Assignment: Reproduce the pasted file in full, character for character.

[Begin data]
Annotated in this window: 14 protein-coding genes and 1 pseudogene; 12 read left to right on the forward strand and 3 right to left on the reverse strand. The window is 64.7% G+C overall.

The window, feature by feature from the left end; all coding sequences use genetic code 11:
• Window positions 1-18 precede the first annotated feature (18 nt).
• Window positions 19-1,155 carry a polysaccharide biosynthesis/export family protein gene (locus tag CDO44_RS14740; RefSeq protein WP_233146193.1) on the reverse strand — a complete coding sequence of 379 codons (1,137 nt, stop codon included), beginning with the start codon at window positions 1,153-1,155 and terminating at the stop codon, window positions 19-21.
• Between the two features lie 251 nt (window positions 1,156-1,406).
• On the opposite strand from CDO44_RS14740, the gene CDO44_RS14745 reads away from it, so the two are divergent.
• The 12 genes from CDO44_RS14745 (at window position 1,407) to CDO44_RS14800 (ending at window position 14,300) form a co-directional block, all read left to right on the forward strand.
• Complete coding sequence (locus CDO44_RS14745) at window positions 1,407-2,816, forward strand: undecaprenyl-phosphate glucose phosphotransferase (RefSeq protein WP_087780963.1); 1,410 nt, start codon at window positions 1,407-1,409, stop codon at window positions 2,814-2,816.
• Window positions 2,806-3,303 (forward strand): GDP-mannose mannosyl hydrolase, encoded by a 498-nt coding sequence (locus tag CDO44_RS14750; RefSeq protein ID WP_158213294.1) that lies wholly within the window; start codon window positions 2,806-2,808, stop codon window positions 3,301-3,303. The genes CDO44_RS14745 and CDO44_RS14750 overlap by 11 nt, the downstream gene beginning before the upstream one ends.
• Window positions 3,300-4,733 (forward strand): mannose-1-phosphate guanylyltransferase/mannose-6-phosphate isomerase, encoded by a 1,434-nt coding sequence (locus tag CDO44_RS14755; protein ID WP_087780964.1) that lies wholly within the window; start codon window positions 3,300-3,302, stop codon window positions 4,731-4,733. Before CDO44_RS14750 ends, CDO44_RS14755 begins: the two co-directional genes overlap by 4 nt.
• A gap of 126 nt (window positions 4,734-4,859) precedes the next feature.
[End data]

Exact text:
Annotated in this window: 14 protein-coding genes and 1 pseudogene; 12 read left to right on the forward strand and 3 right to left on the reverse strand. The window is 64.7% G+C overall.

The window, feature by feature from the left end; all coding sequences use genetic code 11:
• Window positions 1-18 precede the first annotated feature (18 nt).
• Window positions 19-1,155 carry a polysaccharide biosynthesis/export family protein gene (locus tag CDO44_RS14740; RefSeq protein WP_233146193.1) on the reverse strand — a complete coding sequence of 379 codons (1,137 nt, stop codon included), beginning with the start codon at window positions 1,153-1,155 and terminating at the stop codon, window positions 19-21.
• Between the two features lie 251 nt (window positions 1,156-1,406).
• On the opposite strand from CDO44_RS14740, the gene CDO44_RS14745 reads away from it, so the two are divergent.
• The 12 genes from CDO44_RS14745 (at window position 1,407) to CDO44_RS14800 (ending at window position 14,300) form a co-directional block, all read left to right on the forward strand.
• Complete coding sequence (locus CDO44_RS14745) at window positions 1,407-2,816, forward strand: undecaprenyl-phosphate glucose phosphotransferase (RefSeq protein WP_087780963.1); 1,410 nt, start codon at window positions 1,407-1,409, stop codon at window positions 2,814-2,816.
• Window positions 2,806-3,303 (forward strand): GDP-mannose mannosyl hydrolase, encoded by a 498-nt coding sequence (locus tag CDO44_RS14750; RefSeq protein ID WP_158213294.1) that lies wholly within the window; start codon window positions 2,806-2,808, stop codon window positions 3,301-3,303. The genes CDO44_RS14745 and CDO44_RS14750 overlap by 11 nt, the downstream gene beginning before the upstream one ends.
• Window positions 3,300-4,733 (forward strand): mannose-1-phosphate guanylyltransferase/mannose-6-phosphate isomerase, encoded by a 1,434-nt coding sequence (locus tag CDO44_RS14755; protein ID WP_087780964.1) that lies wholly within the window; start codon window positions 3,300-3,302, stop codon window positions 4,731-4,733. Before CDO44_RS14750 ends, CDO44_RS14755 begins: the two co-directional genes overlap by 4 nt.
• A gap of 126 nt (window positions 4,734-4,859) precedes the next feature.